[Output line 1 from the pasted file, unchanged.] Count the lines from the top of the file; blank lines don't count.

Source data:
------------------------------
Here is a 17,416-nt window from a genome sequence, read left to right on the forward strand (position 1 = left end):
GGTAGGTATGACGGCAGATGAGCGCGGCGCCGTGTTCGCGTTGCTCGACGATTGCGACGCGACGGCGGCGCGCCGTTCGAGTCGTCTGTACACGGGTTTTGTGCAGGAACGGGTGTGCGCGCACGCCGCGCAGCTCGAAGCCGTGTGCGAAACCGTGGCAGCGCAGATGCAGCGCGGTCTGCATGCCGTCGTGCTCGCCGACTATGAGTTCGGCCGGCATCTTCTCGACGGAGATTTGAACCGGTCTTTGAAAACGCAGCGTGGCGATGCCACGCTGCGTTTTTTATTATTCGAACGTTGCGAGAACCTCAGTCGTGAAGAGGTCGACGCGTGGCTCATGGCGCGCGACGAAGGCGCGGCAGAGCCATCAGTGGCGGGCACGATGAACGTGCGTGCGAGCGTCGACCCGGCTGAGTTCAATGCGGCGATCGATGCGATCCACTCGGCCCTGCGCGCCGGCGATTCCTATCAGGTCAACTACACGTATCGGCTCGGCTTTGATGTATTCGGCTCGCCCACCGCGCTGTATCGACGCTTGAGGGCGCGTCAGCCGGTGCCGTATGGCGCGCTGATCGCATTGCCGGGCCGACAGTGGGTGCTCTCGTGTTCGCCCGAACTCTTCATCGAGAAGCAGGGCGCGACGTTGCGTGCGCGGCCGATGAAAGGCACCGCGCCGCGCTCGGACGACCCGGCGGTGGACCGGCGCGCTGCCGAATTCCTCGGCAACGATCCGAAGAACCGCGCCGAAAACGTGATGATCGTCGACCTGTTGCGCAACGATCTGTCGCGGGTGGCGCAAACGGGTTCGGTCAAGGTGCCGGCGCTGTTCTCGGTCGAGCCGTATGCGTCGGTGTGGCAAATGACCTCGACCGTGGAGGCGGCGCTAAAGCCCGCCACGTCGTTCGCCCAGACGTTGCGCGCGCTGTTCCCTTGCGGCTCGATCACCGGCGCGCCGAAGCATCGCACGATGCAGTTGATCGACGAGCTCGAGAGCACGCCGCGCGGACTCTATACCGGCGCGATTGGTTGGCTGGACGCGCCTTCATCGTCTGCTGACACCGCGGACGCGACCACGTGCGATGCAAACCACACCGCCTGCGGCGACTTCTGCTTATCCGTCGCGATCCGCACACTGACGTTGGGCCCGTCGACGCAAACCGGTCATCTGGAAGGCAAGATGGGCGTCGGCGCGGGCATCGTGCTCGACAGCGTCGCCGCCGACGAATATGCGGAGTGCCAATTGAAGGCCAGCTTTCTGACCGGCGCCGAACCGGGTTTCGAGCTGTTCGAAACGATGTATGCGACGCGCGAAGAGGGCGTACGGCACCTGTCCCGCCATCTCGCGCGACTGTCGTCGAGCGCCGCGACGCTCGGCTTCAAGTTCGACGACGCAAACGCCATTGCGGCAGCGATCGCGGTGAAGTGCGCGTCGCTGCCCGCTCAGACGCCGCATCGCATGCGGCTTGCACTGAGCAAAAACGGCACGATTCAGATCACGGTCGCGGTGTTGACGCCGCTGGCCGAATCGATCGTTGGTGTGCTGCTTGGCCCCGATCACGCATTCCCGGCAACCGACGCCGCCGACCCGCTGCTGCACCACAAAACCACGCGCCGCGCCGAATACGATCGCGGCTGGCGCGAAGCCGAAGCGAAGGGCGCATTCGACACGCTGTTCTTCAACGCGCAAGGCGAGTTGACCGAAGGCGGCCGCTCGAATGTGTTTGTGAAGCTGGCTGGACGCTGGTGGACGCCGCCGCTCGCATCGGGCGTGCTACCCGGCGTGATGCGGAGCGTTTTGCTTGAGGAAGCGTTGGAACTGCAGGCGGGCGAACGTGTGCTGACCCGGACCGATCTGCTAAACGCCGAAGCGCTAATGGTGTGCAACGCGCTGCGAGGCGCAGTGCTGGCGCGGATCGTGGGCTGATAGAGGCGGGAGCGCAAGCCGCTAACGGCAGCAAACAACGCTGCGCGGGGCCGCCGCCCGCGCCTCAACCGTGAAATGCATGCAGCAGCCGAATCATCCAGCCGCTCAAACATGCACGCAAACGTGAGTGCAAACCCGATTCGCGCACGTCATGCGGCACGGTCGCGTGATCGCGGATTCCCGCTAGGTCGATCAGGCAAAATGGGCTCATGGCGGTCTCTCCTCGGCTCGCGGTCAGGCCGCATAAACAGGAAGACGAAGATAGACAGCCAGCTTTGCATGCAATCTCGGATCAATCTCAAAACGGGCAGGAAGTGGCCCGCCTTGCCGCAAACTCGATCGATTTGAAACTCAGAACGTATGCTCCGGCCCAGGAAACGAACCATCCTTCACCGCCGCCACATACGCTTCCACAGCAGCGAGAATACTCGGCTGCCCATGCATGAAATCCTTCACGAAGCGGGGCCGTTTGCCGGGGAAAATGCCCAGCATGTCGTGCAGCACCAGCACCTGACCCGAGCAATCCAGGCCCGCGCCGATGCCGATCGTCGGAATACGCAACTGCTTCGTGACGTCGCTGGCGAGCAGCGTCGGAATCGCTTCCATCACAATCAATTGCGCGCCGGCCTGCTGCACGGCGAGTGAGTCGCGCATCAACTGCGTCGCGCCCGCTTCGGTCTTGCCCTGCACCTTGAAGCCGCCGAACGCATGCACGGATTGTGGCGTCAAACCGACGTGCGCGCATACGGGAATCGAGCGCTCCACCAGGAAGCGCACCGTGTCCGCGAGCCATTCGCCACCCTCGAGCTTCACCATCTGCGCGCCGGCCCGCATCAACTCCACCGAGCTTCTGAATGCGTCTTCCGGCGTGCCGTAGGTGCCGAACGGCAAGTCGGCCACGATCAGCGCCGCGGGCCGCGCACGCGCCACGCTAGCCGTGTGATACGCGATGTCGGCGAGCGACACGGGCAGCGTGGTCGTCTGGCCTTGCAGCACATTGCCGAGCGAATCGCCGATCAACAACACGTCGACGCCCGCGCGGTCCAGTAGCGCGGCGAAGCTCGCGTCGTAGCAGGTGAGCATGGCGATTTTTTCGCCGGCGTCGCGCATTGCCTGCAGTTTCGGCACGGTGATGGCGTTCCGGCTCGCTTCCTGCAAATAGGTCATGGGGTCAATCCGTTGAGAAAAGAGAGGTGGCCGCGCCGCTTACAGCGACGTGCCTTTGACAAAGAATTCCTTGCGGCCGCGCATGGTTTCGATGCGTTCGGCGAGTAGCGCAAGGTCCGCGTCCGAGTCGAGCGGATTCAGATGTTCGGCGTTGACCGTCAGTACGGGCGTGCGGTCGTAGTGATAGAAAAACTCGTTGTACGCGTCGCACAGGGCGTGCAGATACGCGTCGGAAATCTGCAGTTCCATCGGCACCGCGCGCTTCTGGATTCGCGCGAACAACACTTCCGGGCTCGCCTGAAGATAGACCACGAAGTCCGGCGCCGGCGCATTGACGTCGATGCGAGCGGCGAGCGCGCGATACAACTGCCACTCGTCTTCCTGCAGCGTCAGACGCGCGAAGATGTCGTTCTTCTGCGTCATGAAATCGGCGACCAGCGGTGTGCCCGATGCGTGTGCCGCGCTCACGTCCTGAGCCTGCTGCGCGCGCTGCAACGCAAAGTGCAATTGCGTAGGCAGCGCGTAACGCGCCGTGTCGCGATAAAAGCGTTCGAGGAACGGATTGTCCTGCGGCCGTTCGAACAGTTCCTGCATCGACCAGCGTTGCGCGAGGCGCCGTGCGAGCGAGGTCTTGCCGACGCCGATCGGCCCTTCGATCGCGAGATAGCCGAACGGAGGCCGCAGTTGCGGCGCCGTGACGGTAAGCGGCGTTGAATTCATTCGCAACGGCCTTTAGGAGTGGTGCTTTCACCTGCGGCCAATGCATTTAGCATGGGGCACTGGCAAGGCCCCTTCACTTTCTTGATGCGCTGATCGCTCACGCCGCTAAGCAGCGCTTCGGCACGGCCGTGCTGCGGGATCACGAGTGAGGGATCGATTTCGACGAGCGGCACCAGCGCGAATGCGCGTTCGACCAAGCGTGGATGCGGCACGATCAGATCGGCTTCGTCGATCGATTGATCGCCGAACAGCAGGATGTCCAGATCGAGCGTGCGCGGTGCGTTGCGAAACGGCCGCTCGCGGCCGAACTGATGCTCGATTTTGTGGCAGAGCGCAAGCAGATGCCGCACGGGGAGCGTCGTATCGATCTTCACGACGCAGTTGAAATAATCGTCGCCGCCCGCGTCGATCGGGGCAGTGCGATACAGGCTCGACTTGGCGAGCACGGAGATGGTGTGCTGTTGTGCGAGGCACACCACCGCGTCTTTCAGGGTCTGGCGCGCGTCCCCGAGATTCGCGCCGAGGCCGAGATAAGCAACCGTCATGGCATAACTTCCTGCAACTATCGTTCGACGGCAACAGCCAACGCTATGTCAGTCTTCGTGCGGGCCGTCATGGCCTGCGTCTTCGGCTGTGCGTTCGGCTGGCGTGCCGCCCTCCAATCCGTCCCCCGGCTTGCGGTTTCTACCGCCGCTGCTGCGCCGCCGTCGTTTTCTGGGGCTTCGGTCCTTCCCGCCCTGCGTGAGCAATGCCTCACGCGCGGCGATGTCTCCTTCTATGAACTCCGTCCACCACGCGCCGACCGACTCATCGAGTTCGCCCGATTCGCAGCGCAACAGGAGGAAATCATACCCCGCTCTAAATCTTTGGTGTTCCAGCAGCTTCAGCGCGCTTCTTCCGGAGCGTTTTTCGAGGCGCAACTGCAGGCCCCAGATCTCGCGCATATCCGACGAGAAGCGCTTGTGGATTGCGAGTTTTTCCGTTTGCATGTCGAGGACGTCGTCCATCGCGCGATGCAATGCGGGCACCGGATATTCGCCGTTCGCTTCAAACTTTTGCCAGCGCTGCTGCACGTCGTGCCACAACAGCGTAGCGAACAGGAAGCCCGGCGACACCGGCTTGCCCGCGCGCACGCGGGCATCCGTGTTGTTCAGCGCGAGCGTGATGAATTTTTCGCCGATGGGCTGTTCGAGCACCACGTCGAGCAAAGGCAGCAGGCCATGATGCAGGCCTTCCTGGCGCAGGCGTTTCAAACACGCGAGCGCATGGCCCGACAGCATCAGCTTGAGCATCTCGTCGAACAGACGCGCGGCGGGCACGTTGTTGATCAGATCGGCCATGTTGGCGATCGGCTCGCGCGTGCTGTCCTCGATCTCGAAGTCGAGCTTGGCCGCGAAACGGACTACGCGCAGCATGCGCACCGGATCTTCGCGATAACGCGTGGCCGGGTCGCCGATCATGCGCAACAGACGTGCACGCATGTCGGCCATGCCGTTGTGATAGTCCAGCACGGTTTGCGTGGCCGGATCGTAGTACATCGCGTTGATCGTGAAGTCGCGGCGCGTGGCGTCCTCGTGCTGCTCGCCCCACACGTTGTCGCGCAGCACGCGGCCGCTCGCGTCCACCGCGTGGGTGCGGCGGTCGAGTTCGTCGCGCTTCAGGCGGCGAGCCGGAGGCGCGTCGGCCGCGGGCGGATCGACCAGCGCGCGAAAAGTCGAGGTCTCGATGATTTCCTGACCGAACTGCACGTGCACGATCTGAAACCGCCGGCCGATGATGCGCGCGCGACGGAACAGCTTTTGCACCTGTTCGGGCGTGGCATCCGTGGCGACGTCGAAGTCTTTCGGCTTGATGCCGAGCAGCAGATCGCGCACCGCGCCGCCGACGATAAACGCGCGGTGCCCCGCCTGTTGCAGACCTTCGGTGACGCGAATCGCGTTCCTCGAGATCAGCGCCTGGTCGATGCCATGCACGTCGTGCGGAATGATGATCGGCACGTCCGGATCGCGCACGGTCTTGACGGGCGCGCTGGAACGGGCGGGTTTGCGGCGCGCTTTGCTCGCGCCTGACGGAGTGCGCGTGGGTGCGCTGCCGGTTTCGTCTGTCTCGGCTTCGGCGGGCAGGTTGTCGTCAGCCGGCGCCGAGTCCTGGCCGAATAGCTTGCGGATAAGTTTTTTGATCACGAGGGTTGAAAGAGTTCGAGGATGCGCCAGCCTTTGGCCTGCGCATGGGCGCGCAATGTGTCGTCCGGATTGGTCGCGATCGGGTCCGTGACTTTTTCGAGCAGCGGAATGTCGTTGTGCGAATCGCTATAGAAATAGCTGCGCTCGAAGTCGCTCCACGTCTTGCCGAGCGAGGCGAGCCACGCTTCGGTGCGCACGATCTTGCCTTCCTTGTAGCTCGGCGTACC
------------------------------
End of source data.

Here is a 17,416-nt window from a genome sequence, read left to right on the forward strand (position 1 = left end):